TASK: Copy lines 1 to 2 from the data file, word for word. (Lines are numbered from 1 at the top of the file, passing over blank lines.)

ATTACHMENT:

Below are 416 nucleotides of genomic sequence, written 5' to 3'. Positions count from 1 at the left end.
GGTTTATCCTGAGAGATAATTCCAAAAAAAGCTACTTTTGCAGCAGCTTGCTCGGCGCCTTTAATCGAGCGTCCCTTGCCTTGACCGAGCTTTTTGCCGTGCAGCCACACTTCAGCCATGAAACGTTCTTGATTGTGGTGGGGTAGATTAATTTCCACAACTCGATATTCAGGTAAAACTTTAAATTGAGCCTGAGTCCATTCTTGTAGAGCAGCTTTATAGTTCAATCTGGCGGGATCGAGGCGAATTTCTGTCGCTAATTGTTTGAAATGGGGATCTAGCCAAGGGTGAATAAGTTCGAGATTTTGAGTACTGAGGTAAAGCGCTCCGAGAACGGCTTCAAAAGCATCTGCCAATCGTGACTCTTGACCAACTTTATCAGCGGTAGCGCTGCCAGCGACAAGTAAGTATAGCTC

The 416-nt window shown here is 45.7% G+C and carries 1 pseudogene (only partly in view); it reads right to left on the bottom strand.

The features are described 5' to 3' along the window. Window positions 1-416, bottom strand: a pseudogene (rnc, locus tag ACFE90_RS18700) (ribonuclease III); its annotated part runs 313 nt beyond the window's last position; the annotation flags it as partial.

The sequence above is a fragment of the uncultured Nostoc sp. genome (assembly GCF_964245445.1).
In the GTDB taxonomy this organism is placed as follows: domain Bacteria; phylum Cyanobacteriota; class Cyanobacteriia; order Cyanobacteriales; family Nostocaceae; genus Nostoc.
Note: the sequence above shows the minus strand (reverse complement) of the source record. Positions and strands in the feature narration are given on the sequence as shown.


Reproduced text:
Below are 416 nucleotides of genomic sequence, written 5' to 3'. Positions count from 1 at the left end.
GGTTTATCCTGAGAGATAATTCCAAAAAAAGCTACTTTTGCAGCAGCTTGCTCGGCGCCTTTAATCGAGCGTCCCTTGCCTTGACCGAGCTTTTTGCCGTGCAGCCACACTTCAGCCATGAAACGTTCTTGATTGTGGTGGGGTAGATTAATTTCCACAACTCGATATTCAGGTAAAACTTTAAATTGAGCCTGAGTCCATTCTTGTAGAGCAGCTTTATAGTTCAATCTGGCGGGATCGAGGCGAATTTCTGTCGCTAATTGTTTGAAATGGGGATCTAGCCAAGGGTGAATAAGTTCGAGATTTTGAGTACTGAGGTAAAGCGCTCCGAGAACGGCTTCAAAAGCATCTGCCAATCGTGACTCTTGACCAACTTTATCAGCGGTAGCGCTGCCAGCGACAAGTAAGTATAGCTC